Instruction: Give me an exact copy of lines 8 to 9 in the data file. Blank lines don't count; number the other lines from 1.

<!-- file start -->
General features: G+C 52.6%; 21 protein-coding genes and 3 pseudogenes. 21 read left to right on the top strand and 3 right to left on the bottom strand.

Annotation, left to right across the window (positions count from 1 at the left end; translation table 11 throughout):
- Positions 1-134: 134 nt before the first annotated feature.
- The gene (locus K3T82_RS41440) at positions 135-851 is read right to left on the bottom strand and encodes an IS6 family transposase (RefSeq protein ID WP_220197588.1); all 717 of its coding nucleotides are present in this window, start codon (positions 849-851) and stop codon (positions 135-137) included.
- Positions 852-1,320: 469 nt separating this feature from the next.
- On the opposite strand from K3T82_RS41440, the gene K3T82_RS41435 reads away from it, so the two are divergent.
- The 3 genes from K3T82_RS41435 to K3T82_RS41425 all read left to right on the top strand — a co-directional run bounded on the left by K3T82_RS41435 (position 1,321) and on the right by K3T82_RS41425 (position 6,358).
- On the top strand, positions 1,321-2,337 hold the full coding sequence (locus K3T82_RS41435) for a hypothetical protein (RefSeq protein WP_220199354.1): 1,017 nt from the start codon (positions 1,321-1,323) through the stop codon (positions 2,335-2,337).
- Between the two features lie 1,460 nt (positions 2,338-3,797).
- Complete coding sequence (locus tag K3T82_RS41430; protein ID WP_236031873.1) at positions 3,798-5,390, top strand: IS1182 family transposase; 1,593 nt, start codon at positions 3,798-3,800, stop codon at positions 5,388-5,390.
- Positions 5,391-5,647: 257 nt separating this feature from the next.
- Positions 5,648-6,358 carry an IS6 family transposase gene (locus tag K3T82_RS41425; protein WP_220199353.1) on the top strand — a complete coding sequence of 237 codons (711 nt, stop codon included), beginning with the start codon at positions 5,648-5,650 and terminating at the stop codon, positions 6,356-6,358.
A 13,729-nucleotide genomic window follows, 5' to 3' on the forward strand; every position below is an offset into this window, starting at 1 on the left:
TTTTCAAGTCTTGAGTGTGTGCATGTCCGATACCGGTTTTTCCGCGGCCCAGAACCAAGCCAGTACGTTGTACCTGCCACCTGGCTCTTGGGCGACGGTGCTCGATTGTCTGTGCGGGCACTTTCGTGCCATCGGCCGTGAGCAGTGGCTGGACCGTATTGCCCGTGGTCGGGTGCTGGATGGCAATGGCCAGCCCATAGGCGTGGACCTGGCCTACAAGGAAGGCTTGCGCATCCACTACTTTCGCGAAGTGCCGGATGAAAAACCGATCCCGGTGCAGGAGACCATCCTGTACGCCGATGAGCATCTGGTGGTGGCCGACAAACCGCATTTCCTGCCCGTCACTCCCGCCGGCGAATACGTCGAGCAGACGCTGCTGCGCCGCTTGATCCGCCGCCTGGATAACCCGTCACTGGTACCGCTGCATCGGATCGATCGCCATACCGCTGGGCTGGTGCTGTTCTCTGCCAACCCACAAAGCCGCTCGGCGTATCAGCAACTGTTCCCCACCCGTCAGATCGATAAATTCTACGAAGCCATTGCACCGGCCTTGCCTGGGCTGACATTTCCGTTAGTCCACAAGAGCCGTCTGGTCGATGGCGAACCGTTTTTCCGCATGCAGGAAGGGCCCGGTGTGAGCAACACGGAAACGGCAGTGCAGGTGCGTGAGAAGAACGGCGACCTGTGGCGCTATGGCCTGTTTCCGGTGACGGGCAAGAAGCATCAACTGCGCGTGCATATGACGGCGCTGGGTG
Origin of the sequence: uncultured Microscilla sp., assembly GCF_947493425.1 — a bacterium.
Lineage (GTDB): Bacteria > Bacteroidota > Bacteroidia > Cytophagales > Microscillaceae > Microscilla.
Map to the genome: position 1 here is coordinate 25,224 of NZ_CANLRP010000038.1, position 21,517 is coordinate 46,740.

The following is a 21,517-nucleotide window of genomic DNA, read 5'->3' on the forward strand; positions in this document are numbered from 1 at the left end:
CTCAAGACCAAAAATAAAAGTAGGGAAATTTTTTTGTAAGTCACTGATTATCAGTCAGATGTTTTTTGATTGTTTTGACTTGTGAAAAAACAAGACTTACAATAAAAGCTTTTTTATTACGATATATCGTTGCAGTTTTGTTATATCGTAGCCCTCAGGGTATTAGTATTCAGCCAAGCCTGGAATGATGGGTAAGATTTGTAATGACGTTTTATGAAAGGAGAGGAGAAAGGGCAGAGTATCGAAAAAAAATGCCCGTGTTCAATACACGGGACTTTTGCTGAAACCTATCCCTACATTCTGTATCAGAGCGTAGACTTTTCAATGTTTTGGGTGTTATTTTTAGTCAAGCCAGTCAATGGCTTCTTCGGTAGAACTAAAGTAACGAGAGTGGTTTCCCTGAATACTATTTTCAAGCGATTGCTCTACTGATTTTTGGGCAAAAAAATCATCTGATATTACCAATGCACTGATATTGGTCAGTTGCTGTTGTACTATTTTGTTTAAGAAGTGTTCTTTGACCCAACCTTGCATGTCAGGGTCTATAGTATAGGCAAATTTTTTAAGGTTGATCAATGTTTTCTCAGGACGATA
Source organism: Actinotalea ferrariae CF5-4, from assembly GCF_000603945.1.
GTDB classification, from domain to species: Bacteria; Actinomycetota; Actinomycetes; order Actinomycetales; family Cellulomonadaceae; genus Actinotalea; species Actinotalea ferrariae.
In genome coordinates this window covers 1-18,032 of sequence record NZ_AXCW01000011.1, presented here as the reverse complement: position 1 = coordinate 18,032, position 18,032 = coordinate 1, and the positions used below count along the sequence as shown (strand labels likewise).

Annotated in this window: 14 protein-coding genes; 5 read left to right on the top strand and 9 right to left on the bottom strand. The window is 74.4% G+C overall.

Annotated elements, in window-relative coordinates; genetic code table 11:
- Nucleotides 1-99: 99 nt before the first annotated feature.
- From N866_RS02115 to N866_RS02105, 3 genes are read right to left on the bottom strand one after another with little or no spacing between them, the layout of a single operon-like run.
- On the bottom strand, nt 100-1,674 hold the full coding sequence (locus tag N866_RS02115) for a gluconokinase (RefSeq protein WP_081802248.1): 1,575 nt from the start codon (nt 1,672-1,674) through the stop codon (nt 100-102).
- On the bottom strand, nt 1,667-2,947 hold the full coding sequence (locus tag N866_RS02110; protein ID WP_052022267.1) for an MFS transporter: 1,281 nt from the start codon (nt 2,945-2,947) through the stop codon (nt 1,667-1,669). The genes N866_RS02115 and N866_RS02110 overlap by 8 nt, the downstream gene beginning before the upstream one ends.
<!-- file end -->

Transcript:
- On the top strand, positions 1,321-2,337 hold the full coding sequence (locus K3T82_RS41435) for a hypothetical protein (RefSeq protein WP_220199354.1): 1,017 nt from the start codon (positions 1,321-1,323) through the stop codon (positions 2,335-2,337).
- Between the two features lie 1,460 nt (positions 2,338-3,797).